Tuesday, March 11, 2014

Don’t paint in stone.

I’ve noticed that spending a considerable amount of time at a painting, and having it turn out bad, is an agonizing experience.  
I stand there helplessly and watch as my creation DOESN’T turn out the way I had hoped. I watch in HORROR as paint turns to mud, or perspective turns flat, or images look amateurish. What I had hoped would be a vision of glory turns into a nightmare. When happens, I feel like I’ve failed, and my chance to put that image on canvas is lost.
But it doesn’t have to be that way.
It occurred to me after a few months of painting that I could paint the same picture or idea another time! There wasn’t any rule that said that I could only paint each picture one time.

What a revelation! I get more than one shot at any picture I want to produce.
All the great painters paint studies and draw sketches of their ideas before they settle down with their palette and canvas.

You and I can do that too. We can sketch, we can make preliminary studies, and we can paint more than one attempt at anything we want to paint.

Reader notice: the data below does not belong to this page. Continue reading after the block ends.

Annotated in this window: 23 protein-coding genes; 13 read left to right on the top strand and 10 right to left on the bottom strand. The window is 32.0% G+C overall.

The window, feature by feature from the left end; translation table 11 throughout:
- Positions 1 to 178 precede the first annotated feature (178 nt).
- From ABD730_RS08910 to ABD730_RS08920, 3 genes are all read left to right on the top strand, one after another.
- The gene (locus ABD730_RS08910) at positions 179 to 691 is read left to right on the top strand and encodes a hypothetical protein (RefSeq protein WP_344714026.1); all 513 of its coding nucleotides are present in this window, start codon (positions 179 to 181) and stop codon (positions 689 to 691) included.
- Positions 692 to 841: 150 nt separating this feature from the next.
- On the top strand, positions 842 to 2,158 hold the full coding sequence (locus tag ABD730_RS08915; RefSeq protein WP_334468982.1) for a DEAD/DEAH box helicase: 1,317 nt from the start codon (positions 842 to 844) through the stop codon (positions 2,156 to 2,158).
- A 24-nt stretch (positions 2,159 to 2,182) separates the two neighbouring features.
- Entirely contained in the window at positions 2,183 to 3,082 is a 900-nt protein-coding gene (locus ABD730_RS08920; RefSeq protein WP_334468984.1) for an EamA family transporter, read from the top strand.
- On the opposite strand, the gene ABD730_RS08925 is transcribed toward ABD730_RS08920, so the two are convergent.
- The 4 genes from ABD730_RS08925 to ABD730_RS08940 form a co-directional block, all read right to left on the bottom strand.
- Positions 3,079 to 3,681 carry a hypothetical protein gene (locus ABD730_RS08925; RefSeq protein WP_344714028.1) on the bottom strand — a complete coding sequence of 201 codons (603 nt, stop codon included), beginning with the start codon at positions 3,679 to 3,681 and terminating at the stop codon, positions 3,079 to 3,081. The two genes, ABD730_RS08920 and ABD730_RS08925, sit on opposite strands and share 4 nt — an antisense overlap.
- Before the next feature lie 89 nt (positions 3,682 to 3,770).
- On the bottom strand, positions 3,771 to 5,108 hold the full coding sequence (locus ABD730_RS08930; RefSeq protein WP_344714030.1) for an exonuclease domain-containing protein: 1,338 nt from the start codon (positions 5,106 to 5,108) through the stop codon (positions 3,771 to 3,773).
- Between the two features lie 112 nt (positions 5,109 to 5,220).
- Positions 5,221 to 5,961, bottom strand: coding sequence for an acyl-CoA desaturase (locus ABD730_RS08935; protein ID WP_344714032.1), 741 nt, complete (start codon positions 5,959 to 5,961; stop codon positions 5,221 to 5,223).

So don’t think of your paintings as etched in stone. Think of them as first, second, or third attempts.

Should you throw some of them away?
I don’t know what to tell you there. Some painters, including myself, don’t want to throw any of them away, and I’ll talk more about that later. It’s a good thing to keep them, because of what we’re talking about right now. Keeping your bad paintings give you a reference to see how far you’ve come.

Don’t carve your paintings in stone. Give yourself a fighting chance to get it right.
So set a goal, and try your paintings over and over again until you get them right.

Here’s one I painted a second time. You can go back and compare it with a painting just like it that I painted months ago. It’s here on the blog somewhere:

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